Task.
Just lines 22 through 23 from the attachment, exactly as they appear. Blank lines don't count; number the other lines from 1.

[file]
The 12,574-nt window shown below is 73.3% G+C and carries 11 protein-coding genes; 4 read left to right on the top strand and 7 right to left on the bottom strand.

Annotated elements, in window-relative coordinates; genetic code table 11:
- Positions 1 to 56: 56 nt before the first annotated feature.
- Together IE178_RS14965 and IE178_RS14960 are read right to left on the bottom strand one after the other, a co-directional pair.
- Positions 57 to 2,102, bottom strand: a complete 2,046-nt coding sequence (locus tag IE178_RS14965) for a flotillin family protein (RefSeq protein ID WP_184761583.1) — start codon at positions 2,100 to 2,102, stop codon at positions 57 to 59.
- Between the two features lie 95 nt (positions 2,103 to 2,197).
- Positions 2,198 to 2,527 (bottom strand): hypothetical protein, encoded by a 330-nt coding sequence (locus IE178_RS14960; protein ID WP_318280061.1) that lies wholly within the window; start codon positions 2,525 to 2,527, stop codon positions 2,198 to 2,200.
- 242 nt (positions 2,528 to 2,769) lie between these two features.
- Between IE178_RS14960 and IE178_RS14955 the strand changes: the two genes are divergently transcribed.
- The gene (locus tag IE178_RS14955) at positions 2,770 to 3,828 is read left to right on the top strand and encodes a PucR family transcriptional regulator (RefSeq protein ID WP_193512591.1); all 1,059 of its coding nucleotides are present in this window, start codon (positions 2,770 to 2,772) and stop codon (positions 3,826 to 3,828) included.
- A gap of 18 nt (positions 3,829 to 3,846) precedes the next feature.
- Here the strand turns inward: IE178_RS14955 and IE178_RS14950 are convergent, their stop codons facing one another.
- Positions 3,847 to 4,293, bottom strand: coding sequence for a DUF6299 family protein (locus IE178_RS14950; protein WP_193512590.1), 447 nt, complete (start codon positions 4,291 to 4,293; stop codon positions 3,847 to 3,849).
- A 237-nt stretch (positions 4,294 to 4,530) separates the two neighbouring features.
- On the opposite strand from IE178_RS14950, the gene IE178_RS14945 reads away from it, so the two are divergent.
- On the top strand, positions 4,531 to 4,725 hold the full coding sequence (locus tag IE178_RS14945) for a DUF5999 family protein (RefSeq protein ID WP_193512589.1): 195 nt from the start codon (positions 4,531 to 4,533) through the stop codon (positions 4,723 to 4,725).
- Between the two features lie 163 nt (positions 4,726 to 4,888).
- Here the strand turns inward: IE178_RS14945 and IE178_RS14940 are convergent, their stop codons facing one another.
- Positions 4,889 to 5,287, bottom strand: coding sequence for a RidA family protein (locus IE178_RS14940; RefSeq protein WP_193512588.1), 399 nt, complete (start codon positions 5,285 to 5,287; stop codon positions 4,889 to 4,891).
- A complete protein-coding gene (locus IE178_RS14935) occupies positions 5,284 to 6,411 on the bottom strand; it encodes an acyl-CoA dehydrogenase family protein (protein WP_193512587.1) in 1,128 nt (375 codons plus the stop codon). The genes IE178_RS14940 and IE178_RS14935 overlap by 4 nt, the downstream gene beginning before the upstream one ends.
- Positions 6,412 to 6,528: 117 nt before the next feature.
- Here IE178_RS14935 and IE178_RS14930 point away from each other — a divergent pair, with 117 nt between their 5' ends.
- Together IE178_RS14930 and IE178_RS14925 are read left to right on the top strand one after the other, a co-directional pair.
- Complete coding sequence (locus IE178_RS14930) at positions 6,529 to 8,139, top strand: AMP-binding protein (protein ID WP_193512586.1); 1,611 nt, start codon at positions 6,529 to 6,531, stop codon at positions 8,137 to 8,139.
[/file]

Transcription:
- Here IE178_RS14935 and IE178_RS14930 point away from each other — a divergent pair, with 117 nt between their 5' ends.
- Together IE178_RS14930 and IE178_RS14925 are read left to right on the top strand one after the other, a co-directional pair.